closed quote. the university of illinois notes, quote, this will add expenses at a time when our university, like many others around the country, is facing reduced state support. we would have no choice but to pass these expenses on to our students, many of whom are also struggling to make ends meet, closed quote. the american medical association states, quote, in repealing the 3% withholding provision altogether, h.r. 674 will help medicare beneficiaries maintain access to care while assisting government agencies, physicians and other health care providers avoid substantial implementation costs that will outweigh the benefits. closed quote. and i'd like to add that at a time when many of us are concerned about fixing the s.g.r. that threatens massive cuts to physicians
participating in medicare and a loss of access to physician services for many seniors, the last thing we want to do is add yet another potential cut to physicians' payments. again, this is a few of the dozens or hundreds of letters and testimonials that the committee received from businesses across the country. we need to pass h.r. 674 and repeal this harmful tax today. i reserve the balance of my time. the speaker pro tempore: the gentleman's time is reserved. the gentleman from michigan. mr. levin: i now yield as much time as he shall consume, a most active member of our committee, mr. pascrell from new jersey. the speaker pro tempore: the gentleman from new jersey is recognized. mr. pascrell: i come to the floor today to support h.r. 674 which will repeal a burden on government contractors,
particularly small businesses. i oppose the enactment of the 3% withholding when a republican congress and a republican administration enacted it. of course, i knew it would hurt the economic engines of our economy. the repeal of this requirement will free up small businesses' cash flow, increasing their ability to add jobs and to bid on new projects. this is only a very small part of a jobs plan that could help to reduce unemployment. the majority, the infrastructure bank or funding for our first responders and teachers, they did not support. so i imagine that's not very important, those items. the majority has decided to promote their false 15 bills
that attacks clean air, safe water and consumer safety. be prepared, america, to eat poison. not only do independent economists think that these bills do not create jobs, a recent report found that the so-called economically stifling regulatory atmosphere is not as bad as they say. the report says this -- the obama's white house has approved fewer regulations than george w. push at this point -- bush at this point in their tenures. and the cost of those rules haven't reached the annual peak set in fiscal 1992 under president bush's father, president bush i. you would never think that by listening to the propaganda on the other side of the aisle.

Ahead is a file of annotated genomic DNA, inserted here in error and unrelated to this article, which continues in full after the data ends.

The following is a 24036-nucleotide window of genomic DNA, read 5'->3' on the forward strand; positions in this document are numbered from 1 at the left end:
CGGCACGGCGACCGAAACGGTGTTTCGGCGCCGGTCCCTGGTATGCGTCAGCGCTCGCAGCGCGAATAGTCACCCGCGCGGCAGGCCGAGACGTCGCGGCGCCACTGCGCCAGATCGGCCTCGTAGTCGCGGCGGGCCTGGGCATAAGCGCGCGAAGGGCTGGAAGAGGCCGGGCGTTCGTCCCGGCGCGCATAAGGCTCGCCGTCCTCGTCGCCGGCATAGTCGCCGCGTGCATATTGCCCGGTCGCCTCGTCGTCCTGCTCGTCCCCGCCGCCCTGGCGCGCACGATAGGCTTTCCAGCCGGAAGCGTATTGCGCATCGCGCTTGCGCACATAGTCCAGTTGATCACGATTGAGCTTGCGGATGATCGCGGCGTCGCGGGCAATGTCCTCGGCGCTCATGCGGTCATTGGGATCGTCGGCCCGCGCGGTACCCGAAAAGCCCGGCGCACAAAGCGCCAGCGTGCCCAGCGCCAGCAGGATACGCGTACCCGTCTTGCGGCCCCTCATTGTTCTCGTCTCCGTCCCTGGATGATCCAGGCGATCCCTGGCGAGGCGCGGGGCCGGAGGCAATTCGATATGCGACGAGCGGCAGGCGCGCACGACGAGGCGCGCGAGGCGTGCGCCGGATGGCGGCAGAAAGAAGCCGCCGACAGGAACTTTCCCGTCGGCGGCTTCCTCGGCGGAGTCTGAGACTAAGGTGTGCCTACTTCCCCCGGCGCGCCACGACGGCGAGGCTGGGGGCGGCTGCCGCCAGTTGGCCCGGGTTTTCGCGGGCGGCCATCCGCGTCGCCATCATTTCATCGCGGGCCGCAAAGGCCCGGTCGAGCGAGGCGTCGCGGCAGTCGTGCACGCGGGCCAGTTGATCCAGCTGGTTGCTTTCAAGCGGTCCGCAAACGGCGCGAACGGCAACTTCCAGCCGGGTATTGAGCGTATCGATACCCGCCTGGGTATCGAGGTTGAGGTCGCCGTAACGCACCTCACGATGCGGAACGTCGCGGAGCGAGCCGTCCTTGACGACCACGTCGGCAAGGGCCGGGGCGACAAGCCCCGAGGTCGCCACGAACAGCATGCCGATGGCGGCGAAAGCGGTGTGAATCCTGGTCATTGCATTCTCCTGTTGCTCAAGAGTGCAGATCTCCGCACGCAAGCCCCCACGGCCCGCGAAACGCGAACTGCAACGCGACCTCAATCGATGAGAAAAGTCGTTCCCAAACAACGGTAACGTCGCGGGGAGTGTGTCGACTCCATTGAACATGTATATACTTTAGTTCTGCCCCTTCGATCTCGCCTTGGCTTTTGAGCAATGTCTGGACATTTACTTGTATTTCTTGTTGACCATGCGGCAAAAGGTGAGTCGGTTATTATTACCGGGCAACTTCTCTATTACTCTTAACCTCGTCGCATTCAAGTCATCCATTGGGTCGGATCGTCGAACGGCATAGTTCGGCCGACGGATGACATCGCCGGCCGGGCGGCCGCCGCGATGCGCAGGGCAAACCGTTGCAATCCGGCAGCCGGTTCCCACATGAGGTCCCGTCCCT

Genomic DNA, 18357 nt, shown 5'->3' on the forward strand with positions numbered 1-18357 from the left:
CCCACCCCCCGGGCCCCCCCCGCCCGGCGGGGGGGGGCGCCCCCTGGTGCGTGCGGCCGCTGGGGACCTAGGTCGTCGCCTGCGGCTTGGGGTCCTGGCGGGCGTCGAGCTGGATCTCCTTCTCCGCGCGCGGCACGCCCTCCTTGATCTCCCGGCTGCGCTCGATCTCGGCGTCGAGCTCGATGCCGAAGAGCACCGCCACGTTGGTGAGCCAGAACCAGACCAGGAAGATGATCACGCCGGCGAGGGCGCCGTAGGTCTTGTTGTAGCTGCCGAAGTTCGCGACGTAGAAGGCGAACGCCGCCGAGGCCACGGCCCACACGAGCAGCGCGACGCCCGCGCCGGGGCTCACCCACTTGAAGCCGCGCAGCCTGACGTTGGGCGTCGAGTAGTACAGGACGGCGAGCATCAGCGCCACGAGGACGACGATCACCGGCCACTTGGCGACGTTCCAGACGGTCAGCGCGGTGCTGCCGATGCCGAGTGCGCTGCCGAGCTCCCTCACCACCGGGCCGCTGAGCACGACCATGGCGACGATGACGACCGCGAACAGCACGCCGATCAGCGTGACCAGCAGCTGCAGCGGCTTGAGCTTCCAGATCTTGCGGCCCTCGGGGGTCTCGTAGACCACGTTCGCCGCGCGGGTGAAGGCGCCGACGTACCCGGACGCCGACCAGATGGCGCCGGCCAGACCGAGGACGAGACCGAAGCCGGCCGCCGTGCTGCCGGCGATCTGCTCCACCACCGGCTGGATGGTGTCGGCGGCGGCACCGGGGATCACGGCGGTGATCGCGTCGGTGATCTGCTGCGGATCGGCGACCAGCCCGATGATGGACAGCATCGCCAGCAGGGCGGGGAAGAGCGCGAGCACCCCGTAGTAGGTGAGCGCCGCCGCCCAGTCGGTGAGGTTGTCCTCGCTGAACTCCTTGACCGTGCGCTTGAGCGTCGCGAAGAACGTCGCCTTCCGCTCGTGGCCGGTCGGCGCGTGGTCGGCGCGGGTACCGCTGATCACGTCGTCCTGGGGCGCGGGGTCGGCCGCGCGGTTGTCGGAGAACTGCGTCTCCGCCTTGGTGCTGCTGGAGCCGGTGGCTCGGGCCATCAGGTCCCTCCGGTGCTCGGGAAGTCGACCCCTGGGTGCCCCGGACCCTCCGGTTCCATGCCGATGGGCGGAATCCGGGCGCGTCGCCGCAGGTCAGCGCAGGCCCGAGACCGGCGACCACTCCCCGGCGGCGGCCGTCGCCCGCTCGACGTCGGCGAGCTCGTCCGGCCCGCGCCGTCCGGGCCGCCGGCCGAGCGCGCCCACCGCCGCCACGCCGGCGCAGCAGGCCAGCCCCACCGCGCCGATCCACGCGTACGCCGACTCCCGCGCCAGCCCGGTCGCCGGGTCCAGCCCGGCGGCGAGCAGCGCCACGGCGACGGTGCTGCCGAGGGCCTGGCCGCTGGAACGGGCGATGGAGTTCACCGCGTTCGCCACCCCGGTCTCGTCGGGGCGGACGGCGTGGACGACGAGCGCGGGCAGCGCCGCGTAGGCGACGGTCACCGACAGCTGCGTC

we've overregulated, supposedly, and we've spent -- cost businesses to spend so much on these regulations when again when we look at the facts, this is not true. eat your words. even former reagan treasury official, bruce bartlett, quoted "the wall street journal" saying the main reason u.s. companies are reluctant to step up hiring is scant demand. rather than the uncertainty over government policies. so you can grow as many horns as you want around the president and onto the president. once again, look at the facts and the statistics. more regulations at this point when former president bush was the president, bush ii. it is ironic that the majority's adjusting health reform to pay for this
legislation. you condemn the health act and then you take the money from the health act to pay for this act. that is a ponzi scheme if i ever heard one. the majority already voted to repeal health reform. yet, to pay for this legislation, which is a separate piece of legislation, health reform must be in place for 10 years. how do they do that? they get rid of the health care act. well, they're trying to, anyway, and they use the dime for the first 10 years to pay for the first bill. how do you do that? i'm anxious to see how you do this. just as their 2012 budget was paid for by health reform savings -- we've discussed this in the budget committee -- this bill is again paid for by the health reform which they want
to annihilate. if the majority is against the health reform bill, perhaps they should stop making their agenda so dependent upon it. while i support h.r. 674, we cannot pat ourselves on the back and claim victory, that this is a victory for jobs. congress must do much more. thank you, mr. speaker. the speaker pro tempore: the gentleman from california. mr. herger: mr. speaker, i yield two minutes to the gentleman from minnesota, mr. paulson, a distinguished member of the ways and means committee. the speaker pro tempore: the gentleman from minnesota is recognized for two minutes. mr. paulsen: mr. speaker, i rise in favor of h.r. 674, a bill that would repeal this 3% withholding rule for private contractors including hospitals that accept medicare and medicaid payments and even those who provide lunches for schools. this is a bill where